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The Science of Collaboration

Time has turned one wall in Robert Weinberg's office at the Whitehead Institute for Biomedical Research into a family photo gallery. Across the room, a tangle of tropical plants has grown as thick as the record of his 20 years of collaborative research. Weinberg, a world-renowned biologist and cancer researcher, was a Massachusetts Institute of Technology professor in 1982 when David Baltimore, the Whitehead's first director, asked him to become a founding member of the fledgling institute in Ca

Bob Calandra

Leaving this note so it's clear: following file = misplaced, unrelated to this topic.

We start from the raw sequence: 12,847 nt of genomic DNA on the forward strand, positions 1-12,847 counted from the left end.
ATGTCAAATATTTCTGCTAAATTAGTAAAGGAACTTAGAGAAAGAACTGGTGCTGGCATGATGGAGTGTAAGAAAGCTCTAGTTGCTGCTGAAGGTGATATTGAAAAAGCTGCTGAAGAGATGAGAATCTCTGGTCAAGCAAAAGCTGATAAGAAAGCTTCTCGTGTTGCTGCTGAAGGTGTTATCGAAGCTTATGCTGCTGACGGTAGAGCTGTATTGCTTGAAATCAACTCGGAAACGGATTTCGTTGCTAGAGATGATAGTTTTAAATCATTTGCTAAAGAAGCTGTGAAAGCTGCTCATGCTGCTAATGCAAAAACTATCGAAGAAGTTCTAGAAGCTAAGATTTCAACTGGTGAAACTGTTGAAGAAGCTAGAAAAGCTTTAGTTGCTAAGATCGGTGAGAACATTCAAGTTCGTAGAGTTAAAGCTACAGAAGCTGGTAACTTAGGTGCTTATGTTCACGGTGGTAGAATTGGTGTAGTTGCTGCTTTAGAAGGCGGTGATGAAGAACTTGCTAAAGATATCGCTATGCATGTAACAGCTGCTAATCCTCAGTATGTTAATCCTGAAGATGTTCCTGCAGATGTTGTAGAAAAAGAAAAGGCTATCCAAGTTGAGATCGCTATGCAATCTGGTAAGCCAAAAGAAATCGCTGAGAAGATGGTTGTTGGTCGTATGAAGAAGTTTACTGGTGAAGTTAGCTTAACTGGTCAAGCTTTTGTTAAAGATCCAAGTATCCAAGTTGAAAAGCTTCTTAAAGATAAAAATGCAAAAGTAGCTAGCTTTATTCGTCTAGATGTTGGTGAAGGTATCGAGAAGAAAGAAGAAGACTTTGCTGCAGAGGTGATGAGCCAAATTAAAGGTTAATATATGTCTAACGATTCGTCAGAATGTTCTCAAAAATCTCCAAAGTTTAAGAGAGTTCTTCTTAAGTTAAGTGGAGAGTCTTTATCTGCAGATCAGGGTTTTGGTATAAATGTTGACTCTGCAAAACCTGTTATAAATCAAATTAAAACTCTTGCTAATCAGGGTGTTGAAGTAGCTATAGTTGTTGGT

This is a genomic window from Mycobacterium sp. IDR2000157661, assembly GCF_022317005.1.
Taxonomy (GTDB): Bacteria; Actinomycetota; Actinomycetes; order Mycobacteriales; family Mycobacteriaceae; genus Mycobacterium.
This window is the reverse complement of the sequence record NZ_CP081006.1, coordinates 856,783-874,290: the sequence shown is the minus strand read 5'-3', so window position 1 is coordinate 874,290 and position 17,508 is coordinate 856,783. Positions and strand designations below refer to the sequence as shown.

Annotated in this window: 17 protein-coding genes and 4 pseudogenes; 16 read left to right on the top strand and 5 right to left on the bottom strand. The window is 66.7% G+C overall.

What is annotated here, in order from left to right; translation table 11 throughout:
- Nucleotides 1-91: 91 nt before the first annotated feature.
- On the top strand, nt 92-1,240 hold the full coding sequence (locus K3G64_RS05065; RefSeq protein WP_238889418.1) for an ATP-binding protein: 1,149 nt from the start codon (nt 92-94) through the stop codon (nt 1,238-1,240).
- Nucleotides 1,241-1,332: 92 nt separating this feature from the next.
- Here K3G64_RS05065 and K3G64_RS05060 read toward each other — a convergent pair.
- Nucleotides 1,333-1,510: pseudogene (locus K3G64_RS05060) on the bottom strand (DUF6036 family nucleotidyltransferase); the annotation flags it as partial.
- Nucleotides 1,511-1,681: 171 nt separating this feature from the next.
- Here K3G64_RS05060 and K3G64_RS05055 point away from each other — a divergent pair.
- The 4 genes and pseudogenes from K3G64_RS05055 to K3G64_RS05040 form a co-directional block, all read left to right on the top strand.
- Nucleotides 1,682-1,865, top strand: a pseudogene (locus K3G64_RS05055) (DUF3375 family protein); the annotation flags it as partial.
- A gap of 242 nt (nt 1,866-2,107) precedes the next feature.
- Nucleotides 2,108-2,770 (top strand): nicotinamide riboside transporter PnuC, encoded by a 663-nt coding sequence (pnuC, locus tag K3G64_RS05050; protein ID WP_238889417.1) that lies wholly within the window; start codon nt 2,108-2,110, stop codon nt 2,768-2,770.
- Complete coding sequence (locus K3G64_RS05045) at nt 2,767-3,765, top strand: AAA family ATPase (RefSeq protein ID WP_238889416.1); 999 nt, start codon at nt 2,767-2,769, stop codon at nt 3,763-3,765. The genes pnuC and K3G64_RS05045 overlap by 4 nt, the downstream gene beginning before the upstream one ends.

Time has turned one wall in Robert Weinberg's office at the Whitehead Institute for Biomedical Research into a family photo gallery. Across the room, a tangle of tropical plants has grown as thick as the record of his 20 years of collaborative research. Weinberg, a world-renowned biologist and cancer researcher, was a Massachusetts Institute of Technology professor in 1982 when David Baltimore, the Whitehead's first director, asked him to become a founding member of the fledgling institute in Cambridge, Mass. Baltimore laid out a vision of a research center that not only would allow scientists to pursue the work they loved but also encourage them to collaborate with colleagues in other disciplines. Weinberg liked what he heard and took a chance. "I came with no expectations," says Weinberg, winner of the 1997 National Medal of Science. "It turned out to be an excellent decision on my part."

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